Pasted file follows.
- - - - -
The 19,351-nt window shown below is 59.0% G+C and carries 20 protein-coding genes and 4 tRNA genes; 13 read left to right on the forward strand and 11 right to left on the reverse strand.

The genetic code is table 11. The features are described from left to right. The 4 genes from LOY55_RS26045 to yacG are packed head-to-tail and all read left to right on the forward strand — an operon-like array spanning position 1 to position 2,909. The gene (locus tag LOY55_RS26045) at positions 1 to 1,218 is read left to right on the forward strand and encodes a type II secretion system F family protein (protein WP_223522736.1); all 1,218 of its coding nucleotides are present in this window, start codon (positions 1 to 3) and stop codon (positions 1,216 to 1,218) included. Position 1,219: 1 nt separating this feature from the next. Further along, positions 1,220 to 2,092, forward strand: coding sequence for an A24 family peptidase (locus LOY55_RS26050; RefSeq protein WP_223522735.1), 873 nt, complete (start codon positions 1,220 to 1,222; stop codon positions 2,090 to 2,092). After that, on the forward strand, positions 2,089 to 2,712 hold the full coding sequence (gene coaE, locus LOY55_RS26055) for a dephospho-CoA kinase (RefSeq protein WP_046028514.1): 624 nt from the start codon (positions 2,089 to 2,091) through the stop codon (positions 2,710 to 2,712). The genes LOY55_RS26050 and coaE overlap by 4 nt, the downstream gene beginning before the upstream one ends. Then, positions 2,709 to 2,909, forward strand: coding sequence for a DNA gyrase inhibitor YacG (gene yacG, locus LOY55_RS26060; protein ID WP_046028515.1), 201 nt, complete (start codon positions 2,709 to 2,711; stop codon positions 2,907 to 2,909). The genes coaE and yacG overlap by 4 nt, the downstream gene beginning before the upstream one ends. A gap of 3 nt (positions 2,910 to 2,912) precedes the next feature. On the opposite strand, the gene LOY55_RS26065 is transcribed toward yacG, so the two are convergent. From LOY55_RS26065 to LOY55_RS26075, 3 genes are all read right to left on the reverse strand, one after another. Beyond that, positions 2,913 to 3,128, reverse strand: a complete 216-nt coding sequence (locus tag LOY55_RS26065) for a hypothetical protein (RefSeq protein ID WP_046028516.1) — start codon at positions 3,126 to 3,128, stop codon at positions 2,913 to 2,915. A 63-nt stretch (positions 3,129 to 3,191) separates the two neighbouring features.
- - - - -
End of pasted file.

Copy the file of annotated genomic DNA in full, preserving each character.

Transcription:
The 19,351-nt window shown below is 59.0% G+C and carries 20 protein-coding genes and 4 tRNA genes; 13 read left to right on the forward strand and 11 right to left on the reverse strand.

The genetic code is table 11. The features are described from left to right. The 4 genes from LOY55_RS26045 to yacG are packed head-to-tail and all read left to right on the forward strand — an operon-like array spanning position 1 to position 2,909. The gene (locus tag LOY55_RS26045) at positions 1 to 1,218 is read left to right on the forward strand and encodes a type II secretion system F family protein (protein WP_223522736.1); all 1,218 of its coding nucleotides are present in this window, start codon (positions 1 to 3) and stop codon (positions 1,216 to 1,218) included. Position 1,219: 1 nt separating this feature from the next. Further along, positions 1,220 to 2,092, forward strand: coding sequence for an A24 family peptidase (locus LOY55_RS26050; RefSeq protein WP_223522735.1), 873 nt, complete (start codon positions 1,220 to 1,222; stop codon positions 2,090 to 2,092). After that, on the forward strand, positions 2,089 to 2,712 hold the full coding sequence (gene coaE, locus LOY55_RS26055) for a dephospho-CoA kinase (RefSeq protein WP_046028514.1): 624 nt from the start codon (positions 2,089 to 2,091) through the stop codon (positions 2,710 to 2,712). The genes LOY55_RS26050 and coaE overlap by 4 nt, the downstream gene beginning before the upstream one ends. Then, positions 2,709 to 2,909, forward strand: coding sequence for a DNA gyrase inhibitor YacG (gene yacG, locus LOY55_RS26060; protein ID WP_046028515.1), 201 nt, complete (start codon positions 2,709 to 2,711; stop codon positions 2,907 to 2,909). The genes coaE and yacG overlap by 4 nt, the downstream gene beginning before the upstream one ends. A gap of 3 nt (positions 2,910 to 2,912) precedes the next feature. On the opposite strand, the gene LOY55_RS26065 is transcribed toward yacG, so the two are convergent. From LOY55_RS26065 to LOY55_RS26075, 3 genes are all read right to left on the reverse strand, one after another. Beyond that, positions 2,913 to 3,128, reverse strand: a complete 216-nt coding sequence (locus tag LOY55_RS26065) for a hypothetical protein (RefSeq protein ID WP_046028516.1) — start codon at positions 3,126 to 3,128, stop codon at positions 2,913 to 2,915. A 63-nt stretch (positions 3,129 to 3,191) separates the two neighbouring features.